The Consumer Price Index reflects the change in the price of an average household’s consumption basket. However, there is considerable variance in the composition of the actual basket among different households, so it can be expected that they experience different rates of inflation. This paper presents a calculation of a personal inflation rate for each household, based on the structure of its expenditures and on the changes in prices as they are measured in the CPI. Here, in contrast with many other studies, the change in housing (rent) expenses is adjusted for the area in which the household resides. It was found that there is wide variance in the rate of price changes of consumption baskets among different households, but there is no strong persistence over time in the relative inflation for a large part of the population groups. It was found that in 2008–10, the rate of price increases was greater for households in the bottom to middle income quintiles, for households in the over-65 year old age group and for single-individual households. Due to the rapid increase in rent prices in these years, the rate of price increase was higher for those residing in Tel Aviv, Gush Dan, or the Center. Over the course of the period studied (2003–12), there was a gap of approximately 4 percentage points in cumulative inflation between different regions and between over-65 year old households and others.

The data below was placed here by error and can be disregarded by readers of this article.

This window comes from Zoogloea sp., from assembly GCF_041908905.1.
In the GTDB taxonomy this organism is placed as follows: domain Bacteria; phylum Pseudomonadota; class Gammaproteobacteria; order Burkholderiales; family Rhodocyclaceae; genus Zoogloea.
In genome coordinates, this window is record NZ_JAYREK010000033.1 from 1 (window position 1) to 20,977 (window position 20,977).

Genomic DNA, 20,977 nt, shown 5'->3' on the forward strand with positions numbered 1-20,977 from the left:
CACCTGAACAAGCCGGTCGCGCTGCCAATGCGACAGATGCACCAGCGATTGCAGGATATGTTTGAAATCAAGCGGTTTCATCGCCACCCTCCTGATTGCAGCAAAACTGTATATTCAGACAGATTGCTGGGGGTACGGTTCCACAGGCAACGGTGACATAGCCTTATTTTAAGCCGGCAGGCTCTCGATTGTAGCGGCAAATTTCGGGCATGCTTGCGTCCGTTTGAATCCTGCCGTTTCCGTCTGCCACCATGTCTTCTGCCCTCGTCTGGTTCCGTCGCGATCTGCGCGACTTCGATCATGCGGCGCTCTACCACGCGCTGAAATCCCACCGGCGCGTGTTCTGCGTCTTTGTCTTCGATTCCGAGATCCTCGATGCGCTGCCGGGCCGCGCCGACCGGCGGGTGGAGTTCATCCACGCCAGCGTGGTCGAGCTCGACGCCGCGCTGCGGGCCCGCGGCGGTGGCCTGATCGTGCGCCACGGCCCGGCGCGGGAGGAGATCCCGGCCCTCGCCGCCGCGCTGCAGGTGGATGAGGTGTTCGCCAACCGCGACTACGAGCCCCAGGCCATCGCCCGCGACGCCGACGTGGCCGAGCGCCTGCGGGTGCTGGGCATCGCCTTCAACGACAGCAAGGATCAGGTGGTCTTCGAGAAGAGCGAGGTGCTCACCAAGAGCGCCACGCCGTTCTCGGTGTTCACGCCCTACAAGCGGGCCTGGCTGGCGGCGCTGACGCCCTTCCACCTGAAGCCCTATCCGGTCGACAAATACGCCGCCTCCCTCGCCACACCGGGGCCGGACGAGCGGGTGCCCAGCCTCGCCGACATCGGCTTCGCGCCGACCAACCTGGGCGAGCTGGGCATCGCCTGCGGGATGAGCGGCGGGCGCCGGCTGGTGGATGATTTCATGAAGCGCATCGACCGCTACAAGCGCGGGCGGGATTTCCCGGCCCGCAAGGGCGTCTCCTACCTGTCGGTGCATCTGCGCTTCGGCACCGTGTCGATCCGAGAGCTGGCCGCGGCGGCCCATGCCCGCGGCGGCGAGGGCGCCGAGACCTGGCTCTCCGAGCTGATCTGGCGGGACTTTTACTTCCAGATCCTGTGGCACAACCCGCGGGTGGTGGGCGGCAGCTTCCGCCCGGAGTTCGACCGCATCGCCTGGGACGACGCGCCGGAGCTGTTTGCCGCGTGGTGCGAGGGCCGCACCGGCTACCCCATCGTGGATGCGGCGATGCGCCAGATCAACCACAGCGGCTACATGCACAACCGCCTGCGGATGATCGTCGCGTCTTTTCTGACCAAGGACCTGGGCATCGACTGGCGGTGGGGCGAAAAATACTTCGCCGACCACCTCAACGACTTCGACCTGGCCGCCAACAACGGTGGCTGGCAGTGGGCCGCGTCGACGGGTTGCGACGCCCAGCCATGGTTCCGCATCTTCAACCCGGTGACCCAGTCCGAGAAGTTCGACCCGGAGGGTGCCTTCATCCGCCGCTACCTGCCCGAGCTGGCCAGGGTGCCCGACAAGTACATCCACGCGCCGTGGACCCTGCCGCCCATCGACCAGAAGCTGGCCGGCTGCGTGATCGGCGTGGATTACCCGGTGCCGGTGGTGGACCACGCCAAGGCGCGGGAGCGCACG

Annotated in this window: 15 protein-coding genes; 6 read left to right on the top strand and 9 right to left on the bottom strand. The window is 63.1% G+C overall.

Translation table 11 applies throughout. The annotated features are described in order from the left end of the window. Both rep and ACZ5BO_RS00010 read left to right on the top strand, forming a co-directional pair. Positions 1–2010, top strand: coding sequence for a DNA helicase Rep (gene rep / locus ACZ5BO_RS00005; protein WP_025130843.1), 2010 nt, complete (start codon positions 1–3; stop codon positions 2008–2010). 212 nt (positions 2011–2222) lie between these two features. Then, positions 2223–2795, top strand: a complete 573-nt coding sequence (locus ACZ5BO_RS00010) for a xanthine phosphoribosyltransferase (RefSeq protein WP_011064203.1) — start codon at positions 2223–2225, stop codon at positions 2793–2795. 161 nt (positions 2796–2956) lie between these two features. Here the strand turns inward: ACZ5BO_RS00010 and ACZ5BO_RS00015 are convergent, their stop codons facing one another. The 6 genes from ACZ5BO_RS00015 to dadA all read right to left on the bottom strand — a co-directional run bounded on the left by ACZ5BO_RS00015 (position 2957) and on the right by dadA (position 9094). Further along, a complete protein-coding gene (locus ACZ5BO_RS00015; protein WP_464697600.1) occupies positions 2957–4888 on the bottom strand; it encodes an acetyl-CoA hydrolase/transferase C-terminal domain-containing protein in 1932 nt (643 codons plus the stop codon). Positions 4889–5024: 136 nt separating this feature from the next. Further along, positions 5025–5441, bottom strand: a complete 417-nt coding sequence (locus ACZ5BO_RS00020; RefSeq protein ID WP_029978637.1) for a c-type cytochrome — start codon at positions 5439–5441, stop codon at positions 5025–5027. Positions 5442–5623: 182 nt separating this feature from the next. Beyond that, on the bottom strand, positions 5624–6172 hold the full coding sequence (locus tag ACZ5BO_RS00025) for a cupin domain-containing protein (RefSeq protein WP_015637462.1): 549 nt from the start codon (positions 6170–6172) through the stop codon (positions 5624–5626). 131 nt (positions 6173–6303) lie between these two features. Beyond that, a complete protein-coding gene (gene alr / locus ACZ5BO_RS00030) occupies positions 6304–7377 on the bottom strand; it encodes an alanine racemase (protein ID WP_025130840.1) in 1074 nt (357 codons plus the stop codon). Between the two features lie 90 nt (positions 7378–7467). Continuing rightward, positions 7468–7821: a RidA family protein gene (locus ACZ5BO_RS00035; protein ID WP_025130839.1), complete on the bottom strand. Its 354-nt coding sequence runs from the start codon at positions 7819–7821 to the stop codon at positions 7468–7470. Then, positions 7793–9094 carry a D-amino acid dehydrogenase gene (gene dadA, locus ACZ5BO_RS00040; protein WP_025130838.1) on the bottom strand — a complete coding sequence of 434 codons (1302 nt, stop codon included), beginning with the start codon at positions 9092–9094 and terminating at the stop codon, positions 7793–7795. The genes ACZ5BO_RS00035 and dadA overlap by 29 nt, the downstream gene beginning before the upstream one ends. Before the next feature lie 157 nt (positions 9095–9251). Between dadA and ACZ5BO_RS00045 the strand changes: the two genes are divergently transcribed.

* I wish to thank Akiva Offenbacher and the participants of the Bank of Israel Research Department seminar for their useful comments and suggestions.


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